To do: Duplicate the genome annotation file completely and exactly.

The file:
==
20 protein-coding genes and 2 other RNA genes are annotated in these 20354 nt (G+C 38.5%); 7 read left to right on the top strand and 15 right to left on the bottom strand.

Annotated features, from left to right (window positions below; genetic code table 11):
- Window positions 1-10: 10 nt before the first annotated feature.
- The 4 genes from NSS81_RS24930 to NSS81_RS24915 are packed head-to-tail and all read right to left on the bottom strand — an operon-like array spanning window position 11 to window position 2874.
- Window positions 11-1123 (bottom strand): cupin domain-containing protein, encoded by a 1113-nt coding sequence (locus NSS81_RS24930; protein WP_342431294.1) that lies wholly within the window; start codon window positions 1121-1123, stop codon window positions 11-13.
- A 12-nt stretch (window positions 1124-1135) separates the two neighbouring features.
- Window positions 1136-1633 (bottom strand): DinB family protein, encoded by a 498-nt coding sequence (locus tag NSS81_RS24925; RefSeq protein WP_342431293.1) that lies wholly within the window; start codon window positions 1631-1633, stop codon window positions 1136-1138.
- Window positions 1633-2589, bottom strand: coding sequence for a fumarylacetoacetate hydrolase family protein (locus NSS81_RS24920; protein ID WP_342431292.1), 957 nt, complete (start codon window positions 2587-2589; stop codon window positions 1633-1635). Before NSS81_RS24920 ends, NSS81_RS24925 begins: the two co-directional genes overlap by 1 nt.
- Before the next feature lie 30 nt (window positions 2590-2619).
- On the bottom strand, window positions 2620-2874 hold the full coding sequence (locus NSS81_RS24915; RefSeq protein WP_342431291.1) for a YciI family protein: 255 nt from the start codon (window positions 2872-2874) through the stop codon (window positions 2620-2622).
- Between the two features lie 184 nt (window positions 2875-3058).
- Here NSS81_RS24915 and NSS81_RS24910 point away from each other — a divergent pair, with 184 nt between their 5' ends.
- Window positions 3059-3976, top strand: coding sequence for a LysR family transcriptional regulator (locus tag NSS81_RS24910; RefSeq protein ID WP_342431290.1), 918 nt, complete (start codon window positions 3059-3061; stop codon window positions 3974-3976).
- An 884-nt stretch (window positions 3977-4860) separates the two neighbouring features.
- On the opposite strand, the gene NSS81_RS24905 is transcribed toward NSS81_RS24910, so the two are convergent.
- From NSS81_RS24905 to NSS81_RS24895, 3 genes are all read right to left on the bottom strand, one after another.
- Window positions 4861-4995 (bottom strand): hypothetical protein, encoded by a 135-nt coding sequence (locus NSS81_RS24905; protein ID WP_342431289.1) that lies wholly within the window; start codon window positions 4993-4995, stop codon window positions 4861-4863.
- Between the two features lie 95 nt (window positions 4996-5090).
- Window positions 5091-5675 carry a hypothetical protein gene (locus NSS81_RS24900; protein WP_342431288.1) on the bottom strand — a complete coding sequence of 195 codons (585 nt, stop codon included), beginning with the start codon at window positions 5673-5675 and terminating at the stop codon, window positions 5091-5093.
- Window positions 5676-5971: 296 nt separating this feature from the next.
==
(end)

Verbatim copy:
20 protein-coding genes and 2 other RNA genes are annotated in these 20354 nt (G+C 38.5%); 7 read left to right on the top strand and 15 right to left on the bottom strand.

Annotated features, from left to right (window positions below; genetic code table 11):
- Window positions 1-10: 10 nt before the first annotated feature.
- The 4 genes from NSS81_RS24930 to NSS81_RS24915 are packed head-to-tail and all read right to left on the bottom strand — an operon-like array spanning window position 11 to window position 2874.
- Window positions 11-1123 (bottom strand): cupin domain-containing protein, encoded by a 1113-nt coding sequence (locus NSS81_RS24930; protein WP_342431294.1) that lies wholly within the window; start codon window positions 1121-1123, stop codon window positions 11-13.
- A 12-nt stretch (window positions 1124-1135) separates the two neighbouring features.
- Window positions 1136-1633 (bottom strand): DinB family protein, encoded by a 498-nt coding sequence (locus tag NSS81_RS24925; RefSeq protein WP_342431293.1) that lies wholly within the window; start codon window positions 1631-1633, stop codon window positions 1136-1138.
- Window positions 1633-2589, bottom strand: coding sequence for a fumarylacetoacetate hydrolase family protein (locus NSS81_RS24920; protein ID WP_342431292.1), 957 nt, complete (start codon window positions 2587-2589; stop codon window positions 1633-1635). Before NSS81_RS24920 ends, NSS81_RS24925 begins: the two co-directional genes overlap by 1 nt.
- Before the next feature lie 30 nt (window positions 2590-2619).
- On the bottom strand, window positions 2620-2874 hold the full coding sequence (locus NSS81_RS24915; RefSeq protein WP_342431291.1) for a YciI family protein: 255 nt from the start codon (window positions 2872-2874) through the stop codon (window positions 2620-2622).
- Between the two features lie 184 nt (window positions 2875-3058).
- Here NSS81_RS24915 and NSS81_RS24910 point away from each other — a divergent pair, with 184 nt between their 5' ends.
- Window positions 3059-3976, top strand: coding sequence for a LysR family transcriptional regulator (locus tag NSS81_RS24910; RefSeq protein ID WP_342431290.1), 918 nt, complete (start codon window positions 3059-3061; stop codon window positions 3974-3976).
- An 884-nt stretch (window positions 3977-4860) separates the two neighbouring features.
- On the opposite strand, the gene NSS81_RS24905 is transcribed toward NSS81_RS24910, so the two are convergent.
- From NSS81_RS24905 to NSS81_RS24895, 3 genes are all read right to left on the bottom strand, one after another.
- Window positions 4861-4995 (bottom strand): hypothetical protein, encoded by a 135-nt coding sequence (locus NSS81_RS24905; protein ID WP_342431289.1) that lies wholly within the window; start codon window positions 4993-4995, stop codon window positions 4861-4863.
- Between the two features lie 95 nt (window positions 4996-5090).
- Window positions 5091-5675 carry a hypothetical protein gene (locus NSS81_RS24900; protein WP_342431288.1) on the bottom strand — a complete coding sequence of 195 codons (585 nt, stop codon included), beginning with the start codon at window positions 5673-5675 and terminating at the stop codon, window positions 5091-5093.
- Window positions 5676-5971: 296 nt separating this feature from the next.